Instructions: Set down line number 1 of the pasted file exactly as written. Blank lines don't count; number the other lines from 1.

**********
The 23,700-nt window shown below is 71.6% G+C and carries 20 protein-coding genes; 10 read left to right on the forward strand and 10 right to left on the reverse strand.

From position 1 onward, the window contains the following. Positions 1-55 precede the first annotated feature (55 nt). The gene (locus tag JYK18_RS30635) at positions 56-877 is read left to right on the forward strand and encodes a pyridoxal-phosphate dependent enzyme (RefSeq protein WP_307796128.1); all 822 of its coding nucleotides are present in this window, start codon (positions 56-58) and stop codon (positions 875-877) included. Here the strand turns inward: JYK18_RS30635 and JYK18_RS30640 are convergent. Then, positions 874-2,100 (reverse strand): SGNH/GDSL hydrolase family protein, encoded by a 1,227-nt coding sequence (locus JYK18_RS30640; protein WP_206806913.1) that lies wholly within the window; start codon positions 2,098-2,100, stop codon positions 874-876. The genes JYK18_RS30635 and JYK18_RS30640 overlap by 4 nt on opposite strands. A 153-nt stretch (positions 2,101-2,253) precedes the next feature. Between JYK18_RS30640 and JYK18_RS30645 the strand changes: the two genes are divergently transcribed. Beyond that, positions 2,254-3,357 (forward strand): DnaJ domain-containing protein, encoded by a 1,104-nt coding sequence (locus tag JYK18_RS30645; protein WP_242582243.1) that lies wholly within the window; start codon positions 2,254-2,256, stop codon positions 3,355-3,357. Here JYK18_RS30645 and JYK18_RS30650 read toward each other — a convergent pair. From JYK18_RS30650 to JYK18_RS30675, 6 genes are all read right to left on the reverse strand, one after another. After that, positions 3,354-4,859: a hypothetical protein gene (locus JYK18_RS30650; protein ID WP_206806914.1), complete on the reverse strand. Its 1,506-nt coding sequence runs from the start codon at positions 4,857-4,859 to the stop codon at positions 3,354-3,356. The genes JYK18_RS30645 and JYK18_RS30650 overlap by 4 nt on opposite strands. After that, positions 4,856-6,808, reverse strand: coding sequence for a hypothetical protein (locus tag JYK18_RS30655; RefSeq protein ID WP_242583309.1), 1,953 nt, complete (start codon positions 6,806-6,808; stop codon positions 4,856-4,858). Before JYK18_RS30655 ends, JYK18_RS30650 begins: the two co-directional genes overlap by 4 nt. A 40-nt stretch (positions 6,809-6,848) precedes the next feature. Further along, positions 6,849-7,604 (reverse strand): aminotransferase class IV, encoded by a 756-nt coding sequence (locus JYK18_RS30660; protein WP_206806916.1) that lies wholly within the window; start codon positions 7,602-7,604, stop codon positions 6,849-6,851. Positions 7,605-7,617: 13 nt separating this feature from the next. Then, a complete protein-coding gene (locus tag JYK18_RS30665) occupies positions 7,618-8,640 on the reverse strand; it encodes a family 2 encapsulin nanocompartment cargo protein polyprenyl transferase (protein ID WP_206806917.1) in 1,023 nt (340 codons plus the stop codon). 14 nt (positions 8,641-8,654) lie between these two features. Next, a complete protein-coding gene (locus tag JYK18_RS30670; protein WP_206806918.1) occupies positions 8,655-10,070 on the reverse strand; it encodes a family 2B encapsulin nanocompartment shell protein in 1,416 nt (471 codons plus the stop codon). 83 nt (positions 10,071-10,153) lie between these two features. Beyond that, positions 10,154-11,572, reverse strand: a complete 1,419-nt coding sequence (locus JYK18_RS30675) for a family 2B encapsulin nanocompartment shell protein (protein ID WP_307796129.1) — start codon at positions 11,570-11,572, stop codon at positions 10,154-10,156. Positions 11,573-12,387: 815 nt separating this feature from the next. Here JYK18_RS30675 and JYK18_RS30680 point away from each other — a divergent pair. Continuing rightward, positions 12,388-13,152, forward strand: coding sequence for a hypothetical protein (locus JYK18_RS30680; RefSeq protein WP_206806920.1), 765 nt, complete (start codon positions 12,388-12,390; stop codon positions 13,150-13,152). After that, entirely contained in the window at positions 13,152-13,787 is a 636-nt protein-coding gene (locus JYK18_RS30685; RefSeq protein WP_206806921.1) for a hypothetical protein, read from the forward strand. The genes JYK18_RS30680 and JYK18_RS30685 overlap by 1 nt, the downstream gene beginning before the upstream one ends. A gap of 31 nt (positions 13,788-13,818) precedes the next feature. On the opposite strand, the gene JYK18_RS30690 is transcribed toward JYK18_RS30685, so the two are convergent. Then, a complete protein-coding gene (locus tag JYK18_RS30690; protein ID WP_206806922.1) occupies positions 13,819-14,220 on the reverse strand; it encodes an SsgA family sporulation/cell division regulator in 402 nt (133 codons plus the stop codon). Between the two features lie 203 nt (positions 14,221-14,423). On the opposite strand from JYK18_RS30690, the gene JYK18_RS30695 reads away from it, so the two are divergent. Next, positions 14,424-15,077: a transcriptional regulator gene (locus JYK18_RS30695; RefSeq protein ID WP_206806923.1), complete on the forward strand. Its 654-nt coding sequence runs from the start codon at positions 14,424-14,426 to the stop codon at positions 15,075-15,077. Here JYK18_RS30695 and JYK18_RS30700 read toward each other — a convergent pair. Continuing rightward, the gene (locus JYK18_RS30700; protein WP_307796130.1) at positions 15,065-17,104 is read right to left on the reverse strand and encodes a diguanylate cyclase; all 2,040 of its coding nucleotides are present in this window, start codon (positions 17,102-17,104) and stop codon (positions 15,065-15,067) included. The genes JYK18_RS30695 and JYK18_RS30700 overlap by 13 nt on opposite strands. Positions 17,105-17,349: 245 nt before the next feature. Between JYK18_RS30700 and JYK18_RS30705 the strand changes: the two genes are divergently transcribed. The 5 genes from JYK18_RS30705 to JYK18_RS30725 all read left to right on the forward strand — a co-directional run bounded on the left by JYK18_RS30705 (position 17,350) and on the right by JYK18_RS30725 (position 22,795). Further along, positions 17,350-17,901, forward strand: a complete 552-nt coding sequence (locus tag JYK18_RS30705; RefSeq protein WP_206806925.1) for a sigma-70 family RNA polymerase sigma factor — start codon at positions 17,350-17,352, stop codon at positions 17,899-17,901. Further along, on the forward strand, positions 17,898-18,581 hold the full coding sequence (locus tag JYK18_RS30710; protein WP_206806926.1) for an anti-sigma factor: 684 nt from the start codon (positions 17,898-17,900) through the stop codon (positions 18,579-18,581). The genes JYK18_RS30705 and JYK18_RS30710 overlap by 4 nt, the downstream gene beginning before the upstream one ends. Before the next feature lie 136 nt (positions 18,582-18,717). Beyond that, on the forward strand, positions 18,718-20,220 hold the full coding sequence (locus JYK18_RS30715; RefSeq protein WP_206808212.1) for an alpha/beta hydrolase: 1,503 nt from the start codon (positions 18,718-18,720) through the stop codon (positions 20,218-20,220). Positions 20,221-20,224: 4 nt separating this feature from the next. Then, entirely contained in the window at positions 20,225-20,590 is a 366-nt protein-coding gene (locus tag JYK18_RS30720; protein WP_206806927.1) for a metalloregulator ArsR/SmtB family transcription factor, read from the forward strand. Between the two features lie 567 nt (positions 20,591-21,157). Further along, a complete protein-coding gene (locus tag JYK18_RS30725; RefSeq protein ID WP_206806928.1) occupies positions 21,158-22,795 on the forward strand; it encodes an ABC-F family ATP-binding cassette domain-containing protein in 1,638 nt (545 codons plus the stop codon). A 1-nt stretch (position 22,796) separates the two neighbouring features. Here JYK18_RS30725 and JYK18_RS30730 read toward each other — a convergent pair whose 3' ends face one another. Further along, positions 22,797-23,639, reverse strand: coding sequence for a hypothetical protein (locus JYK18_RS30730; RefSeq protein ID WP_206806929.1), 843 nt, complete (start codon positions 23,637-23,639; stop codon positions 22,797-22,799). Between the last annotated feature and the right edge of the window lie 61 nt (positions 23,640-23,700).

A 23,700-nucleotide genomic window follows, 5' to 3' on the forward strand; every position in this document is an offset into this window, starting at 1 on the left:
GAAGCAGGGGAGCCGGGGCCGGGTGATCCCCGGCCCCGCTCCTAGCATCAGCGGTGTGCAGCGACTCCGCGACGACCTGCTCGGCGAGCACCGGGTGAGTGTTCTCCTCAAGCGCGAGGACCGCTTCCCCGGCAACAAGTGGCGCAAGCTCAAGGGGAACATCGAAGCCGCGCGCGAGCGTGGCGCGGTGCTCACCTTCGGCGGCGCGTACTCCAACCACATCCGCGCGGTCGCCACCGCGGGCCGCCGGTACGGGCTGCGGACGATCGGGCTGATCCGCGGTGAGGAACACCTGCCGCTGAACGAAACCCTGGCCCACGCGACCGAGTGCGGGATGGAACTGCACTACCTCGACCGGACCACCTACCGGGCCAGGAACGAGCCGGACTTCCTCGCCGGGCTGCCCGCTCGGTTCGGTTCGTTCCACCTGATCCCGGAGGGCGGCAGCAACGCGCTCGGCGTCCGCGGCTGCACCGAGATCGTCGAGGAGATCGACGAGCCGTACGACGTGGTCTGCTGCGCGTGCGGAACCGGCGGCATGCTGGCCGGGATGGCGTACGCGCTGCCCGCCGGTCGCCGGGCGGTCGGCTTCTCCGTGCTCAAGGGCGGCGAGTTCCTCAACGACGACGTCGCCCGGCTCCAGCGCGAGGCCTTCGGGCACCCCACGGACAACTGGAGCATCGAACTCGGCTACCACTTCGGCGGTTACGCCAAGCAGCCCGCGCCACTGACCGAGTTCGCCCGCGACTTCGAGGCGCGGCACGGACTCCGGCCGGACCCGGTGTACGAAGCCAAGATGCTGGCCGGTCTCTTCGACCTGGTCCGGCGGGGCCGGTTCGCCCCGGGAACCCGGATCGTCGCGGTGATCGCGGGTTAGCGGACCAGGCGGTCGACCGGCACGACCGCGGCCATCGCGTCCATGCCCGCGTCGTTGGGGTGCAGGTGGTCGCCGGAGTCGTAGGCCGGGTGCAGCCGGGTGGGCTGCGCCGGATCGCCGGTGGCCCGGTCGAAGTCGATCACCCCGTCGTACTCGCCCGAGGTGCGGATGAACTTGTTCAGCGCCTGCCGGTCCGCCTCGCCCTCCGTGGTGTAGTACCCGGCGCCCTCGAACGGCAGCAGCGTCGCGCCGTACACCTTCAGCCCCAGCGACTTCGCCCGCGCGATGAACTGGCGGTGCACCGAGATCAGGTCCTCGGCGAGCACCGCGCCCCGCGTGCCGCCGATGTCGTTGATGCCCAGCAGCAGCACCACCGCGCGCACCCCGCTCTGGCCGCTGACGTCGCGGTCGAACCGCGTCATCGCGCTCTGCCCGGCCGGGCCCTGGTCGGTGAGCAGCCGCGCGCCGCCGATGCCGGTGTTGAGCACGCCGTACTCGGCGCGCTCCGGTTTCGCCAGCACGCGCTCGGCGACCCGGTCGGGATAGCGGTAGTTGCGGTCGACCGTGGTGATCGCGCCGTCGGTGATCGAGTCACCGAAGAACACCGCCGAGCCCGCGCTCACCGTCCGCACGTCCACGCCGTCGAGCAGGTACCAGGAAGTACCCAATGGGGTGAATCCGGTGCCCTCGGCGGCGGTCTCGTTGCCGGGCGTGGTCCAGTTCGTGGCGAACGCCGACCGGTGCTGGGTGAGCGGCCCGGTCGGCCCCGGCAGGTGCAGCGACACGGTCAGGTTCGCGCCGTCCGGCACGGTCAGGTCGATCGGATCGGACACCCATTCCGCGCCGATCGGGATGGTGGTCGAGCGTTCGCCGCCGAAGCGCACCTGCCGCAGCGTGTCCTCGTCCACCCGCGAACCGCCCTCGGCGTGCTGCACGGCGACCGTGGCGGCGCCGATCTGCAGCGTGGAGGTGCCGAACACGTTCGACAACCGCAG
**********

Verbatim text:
The 23,700-nt window shown below is 71.6% G+C and carries 20 protein-coding genes; 10 read left to right on the forward strand and 10 right to left on the reverse strand.